Note that, during normal operation, the inductor current W7 does not reach the limit current when the modulated signal W2 of the comparator 51 is high and the main switch 22 is therefore on, so that the error signal of the output detecting circuit 3 becomes lower than the voltage of the triangular wave W1, and therefore, the modulated signal W2 of the comparator 51 becomes low and the main switch 22 is therefore turned off. The current detecting circuit 4 does not output the current limit signal W9, and a reset signal is not input to the SR latch circuit 54 and the set signal W3 continues to be input to the SR latch circuit 54 at switching cycles, and therefore, the AND circuit 55 passes the modulated signal W2 therethrough while keeping its value.

FIGS. 3A and 3B show operation waveforms to compare the current limiting circuit of the present disclosure with a conventional current limiting circuit. When the main switch 22 is off, the voltage W6 of the drain terminal of the main switch 22 is increased, by the back electromotive force of the inductor 21, to a voltage (Vo+VF) which is obtained by adding the forward voltage VF of the rectifying diode 23 to the output voltage Vo of the boost converter.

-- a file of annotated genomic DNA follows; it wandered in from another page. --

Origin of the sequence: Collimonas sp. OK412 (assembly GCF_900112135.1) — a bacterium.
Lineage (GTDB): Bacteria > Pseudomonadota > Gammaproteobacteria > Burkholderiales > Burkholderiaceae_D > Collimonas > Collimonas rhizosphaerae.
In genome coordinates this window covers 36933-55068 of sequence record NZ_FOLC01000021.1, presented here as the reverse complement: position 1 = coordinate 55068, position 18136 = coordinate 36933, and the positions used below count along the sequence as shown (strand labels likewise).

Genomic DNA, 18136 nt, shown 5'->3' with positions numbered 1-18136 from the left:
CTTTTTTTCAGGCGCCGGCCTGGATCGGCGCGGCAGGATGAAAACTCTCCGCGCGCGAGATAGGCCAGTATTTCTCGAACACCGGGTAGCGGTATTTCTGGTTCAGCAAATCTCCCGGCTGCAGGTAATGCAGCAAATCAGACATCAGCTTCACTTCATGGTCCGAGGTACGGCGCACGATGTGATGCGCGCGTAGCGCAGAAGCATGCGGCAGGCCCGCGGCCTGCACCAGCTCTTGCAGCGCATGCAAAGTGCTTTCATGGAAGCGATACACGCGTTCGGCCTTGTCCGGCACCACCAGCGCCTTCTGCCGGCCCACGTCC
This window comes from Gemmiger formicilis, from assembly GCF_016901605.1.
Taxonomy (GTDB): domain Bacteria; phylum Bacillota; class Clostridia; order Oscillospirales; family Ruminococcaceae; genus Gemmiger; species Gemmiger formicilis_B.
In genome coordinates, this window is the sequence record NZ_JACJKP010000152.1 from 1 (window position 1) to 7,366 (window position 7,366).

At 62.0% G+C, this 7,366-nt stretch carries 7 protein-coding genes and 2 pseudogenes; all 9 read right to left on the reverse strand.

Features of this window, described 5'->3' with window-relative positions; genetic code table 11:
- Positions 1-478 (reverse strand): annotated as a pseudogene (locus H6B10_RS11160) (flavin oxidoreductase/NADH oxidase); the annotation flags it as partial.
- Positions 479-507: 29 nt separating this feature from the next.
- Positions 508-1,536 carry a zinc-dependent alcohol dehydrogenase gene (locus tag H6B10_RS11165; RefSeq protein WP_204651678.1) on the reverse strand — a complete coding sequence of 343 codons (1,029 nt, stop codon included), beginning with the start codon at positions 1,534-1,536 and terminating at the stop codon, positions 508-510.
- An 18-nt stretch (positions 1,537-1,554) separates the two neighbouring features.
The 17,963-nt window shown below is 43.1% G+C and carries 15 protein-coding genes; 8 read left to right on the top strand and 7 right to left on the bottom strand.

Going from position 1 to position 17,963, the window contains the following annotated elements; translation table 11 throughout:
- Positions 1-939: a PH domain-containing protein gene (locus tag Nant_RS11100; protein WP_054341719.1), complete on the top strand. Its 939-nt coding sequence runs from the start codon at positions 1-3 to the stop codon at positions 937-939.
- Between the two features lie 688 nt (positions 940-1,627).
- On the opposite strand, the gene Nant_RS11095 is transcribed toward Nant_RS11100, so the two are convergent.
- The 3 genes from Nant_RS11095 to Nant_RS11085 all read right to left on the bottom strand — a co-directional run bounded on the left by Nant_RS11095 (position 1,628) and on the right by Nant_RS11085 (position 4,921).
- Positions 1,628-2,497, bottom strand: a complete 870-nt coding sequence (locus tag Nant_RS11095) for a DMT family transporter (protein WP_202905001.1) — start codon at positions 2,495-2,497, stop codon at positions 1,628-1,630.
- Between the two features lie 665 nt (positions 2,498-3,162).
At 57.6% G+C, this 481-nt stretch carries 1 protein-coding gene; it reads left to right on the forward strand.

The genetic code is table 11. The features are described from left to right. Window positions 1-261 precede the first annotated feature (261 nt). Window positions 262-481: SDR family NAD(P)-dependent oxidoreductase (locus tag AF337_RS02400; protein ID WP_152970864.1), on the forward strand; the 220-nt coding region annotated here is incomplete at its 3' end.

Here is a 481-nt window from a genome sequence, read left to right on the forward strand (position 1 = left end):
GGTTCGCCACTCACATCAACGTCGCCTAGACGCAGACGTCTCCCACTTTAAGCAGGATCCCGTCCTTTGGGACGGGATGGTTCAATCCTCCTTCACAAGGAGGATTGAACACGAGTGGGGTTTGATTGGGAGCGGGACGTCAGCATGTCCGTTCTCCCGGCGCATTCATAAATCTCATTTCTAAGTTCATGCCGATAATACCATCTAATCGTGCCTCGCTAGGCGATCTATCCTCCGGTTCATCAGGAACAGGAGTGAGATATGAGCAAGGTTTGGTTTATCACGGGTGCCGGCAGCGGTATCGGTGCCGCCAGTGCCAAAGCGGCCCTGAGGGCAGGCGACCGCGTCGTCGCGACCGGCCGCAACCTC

In the conventional current limiting circuit, the comparative input terminal of the comparator 40 is invariably connected to the drain terminal of the main switch 22 in the current detecting circuit 4, and therefore, the comparative input voltage of the comparator 40 is increased to the same voltage as that of the drain terminal of the main switch 22 as shown in FIG. 3B. Therefore, the output voltage Vo cannot be set to be higher than a breakdown voltage Vb of the comparative input terminal of the comparator 40. Specifically, the boost converter can output no greater than Vb−VF as the output voltage Vo.

In contrast to this, in the current limiting circuit of the present disclosure, the sub-switch 61 is turned off, so that the connection between the drain terminal of the main switch 22 and the comparative input terminal of the comparator 40 is opened. As a result, as shown in FIG. 3A, the comparative input terminal of the comparator 40 has a ground terminal voltage 0 V, whereby an increase in the voltage of the comparative input terminal is reduced or prevented. The boost converter can output the output voltage Vo which is higher than the breakdown voltage Vb of the comparative input terminal of the comparator 40.

The comparative input voltage Vm and the reference input voltage Vc of the comparator 40 are represented by:
Vm=ILX×RON1/(1+RON2/RON3)  (5)
Vc=RON4×IR  (6)